INDIANAPOLIS — First responders with Indianapolis Emergency Medical Services are raising awareness as they begin to see more accidents involving teenagers due to drunk driving.
“Starting from the month of April to June, we see an uptick in cases where a teenage driver gets into an accident,” said Mark Liao, medical director of the Indianapolis Emergency Medical Services.
Liao said it is a concerning trend that first responders at IEMS have seen date as far back as 2018.
“Unfortunately, the nationwide statistic is that one in four crashes involving a teenage driver actually involves some degree of alcohol,” said Liao.
Liao said the increase during the April-June months is largely due to prom and graduation season.
“They’re getting close to graduation, they’re feeling that newfound sense that they are adults, they’re moving on to the next stage of their life,” said Liao. “And so they think that they can get more responsibility and maybe get away with a little bit more.”
Marie Gregersmith knows the physical, mental, and emotional pain that comes with drunk driving all too well. Her mother was killed by a drunk driver when she was just 11-years-old and she, herself, has been a victim in drunk-driver crashes several times.
“It just happens so fast you can’t avoid it,” said Gregersmith.
Gregersmith is now the CEO and Founder of Advocates Against Impaired Driving. She spends a majority of her time educating underage youth about the dangers of impaired driving.
“[Teenagers] don’t realize that they can kill themselves,” said Gregersmith. “You’re gonna be an adult, we all realize that, but you’re not of the legal age to drink.”
As graduation parties and proms near, both first responders and advocates want parents to help turn this trend around.
“Parents can have a big role in starting the conversation and setting expectations,” said Liao. “Ask your kids ‘Who’s taking them to prom? To these events? Who is driving?’ and make sure parents tell their kids that it’s not acceptable for anyone behind the wheel to have consumed alcohol.”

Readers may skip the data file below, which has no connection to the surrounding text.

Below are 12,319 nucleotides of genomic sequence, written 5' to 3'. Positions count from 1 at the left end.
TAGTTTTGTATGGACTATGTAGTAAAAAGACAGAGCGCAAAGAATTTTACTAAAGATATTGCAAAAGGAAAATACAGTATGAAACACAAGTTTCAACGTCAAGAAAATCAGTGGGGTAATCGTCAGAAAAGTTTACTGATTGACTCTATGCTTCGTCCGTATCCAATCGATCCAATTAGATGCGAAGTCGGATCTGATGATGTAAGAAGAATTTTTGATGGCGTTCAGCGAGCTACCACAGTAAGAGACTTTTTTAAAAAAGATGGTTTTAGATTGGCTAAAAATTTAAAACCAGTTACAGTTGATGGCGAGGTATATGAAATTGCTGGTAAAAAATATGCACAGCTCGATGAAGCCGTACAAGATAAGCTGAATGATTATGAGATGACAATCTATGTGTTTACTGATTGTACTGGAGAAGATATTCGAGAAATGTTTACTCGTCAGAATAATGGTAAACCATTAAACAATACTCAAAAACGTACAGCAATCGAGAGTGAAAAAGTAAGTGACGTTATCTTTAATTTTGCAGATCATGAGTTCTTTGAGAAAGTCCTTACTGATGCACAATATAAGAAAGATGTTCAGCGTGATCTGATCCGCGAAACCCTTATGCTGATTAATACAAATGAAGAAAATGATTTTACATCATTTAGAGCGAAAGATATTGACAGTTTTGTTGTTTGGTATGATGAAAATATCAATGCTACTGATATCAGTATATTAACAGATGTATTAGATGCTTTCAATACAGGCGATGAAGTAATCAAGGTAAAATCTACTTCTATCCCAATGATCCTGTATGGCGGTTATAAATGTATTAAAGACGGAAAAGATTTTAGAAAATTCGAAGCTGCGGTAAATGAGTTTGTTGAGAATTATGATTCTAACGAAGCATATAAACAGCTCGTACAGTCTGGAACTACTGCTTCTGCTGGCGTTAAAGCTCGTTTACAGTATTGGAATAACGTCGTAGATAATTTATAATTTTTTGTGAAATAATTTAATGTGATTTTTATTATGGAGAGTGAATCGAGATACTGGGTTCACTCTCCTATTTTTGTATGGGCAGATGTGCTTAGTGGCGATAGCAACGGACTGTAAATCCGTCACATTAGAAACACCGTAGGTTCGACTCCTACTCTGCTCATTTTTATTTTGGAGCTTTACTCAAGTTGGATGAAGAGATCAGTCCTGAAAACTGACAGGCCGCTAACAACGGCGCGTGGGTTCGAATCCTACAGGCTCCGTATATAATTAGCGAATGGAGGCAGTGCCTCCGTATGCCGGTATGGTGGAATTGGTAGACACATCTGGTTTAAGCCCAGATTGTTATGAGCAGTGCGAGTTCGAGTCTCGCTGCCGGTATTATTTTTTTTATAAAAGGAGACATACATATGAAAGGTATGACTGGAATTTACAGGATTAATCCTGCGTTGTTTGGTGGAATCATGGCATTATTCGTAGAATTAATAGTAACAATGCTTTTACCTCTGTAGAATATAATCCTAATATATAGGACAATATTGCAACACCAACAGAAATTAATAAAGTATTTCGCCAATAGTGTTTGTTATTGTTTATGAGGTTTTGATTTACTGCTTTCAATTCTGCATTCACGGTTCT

“If they have not already had the talk with their children, to abstain from drugs and alcohol, they need to really emphasis it at this time,” said Gregersmith. “Tell them: go to the prom, have a good time, but do not – under any circumstances – do any drinking of any kind. Whatsoever.”
Advocates suggest teens and their parents discuss an exit plan before attending events where alcohol may be present. They recommend having a designated sober driver or using rideshare services.
“If you decide that you wanna go out, you know, you need to get a taxi, Uber, Lyft,” said Gregersmith. “Your own life should be worth the amount of money that it’s gonna take for you to get home.”
“I just want our teens to know that there are many people who care about you, they love you. They don’t want to see you get hurt and we know by statistics that if someone behind the wheel has had alcohol, something bad is can and likely will happen,” said Liao.
To learn more about Advocates Against Impaired Driving or the work and resources it provides, click here.